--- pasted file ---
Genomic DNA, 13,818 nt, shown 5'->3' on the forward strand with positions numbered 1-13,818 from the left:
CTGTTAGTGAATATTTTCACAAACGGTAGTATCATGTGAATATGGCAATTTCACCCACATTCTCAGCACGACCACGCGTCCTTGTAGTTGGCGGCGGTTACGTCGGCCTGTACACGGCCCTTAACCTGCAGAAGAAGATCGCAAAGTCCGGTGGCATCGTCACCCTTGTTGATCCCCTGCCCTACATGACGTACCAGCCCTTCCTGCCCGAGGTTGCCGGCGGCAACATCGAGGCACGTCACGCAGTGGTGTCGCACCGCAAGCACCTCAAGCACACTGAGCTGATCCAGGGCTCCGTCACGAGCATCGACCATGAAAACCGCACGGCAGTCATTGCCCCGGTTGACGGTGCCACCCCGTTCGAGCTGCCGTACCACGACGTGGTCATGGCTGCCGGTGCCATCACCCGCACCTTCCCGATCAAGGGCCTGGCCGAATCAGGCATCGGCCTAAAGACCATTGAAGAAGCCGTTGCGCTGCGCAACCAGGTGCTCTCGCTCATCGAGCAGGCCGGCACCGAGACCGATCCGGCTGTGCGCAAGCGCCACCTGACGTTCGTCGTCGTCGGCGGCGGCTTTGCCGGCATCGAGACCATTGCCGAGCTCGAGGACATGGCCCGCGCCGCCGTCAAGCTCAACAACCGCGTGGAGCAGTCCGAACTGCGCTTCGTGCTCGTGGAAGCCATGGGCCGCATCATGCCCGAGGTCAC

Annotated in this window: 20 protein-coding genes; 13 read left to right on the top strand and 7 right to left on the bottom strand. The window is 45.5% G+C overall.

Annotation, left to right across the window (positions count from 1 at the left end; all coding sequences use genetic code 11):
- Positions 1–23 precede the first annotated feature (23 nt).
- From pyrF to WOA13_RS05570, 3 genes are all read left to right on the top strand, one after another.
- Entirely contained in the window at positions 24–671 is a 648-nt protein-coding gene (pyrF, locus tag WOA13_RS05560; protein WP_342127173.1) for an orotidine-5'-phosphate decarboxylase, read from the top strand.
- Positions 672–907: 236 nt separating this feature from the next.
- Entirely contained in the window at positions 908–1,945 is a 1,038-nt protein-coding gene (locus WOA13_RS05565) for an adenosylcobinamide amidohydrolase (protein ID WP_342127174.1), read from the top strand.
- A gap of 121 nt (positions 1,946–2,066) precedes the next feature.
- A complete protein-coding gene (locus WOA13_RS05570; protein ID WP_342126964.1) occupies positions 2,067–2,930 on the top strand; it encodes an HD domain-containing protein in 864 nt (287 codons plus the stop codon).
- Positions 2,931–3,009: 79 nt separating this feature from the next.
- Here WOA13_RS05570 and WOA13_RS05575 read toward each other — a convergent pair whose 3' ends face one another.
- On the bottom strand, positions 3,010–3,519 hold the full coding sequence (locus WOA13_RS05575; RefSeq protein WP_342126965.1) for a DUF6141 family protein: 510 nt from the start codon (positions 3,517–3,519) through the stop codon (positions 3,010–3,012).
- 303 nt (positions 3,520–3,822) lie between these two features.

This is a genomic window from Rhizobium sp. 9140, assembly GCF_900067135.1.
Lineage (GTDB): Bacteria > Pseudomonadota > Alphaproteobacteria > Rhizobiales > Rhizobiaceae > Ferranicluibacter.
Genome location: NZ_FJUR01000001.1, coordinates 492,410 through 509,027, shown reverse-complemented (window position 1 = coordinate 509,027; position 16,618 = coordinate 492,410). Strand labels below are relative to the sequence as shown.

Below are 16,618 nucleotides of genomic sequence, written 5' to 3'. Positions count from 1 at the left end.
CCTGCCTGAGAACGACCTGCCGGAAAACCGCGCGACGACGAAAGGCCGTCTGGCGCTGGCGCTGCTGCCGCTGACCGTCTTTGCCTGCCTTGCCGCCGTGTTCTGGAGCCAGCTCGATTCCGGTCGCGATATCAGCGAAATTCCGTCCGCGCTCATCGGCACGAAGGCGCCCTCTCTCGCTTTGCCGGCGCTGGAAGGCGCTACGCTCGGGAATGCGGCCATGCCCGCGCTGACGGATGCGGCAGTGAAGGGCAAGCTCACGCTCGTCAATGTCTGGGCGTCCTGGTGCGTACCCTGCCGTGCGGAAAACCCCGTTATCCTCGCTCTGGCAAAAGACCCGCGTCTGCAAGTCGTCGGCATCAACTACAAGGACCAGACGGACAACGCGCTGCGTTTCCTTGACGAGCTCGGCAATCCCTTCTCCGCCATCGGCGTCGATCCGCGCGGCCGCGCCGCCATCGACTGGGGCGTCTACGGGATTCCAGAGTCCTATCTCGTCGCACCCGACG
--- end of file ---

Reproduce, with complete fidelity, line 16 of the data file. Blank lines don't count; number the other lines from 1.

This is a genomic window from Rhizobium sp. 9140, assembly GCF_900067135.1.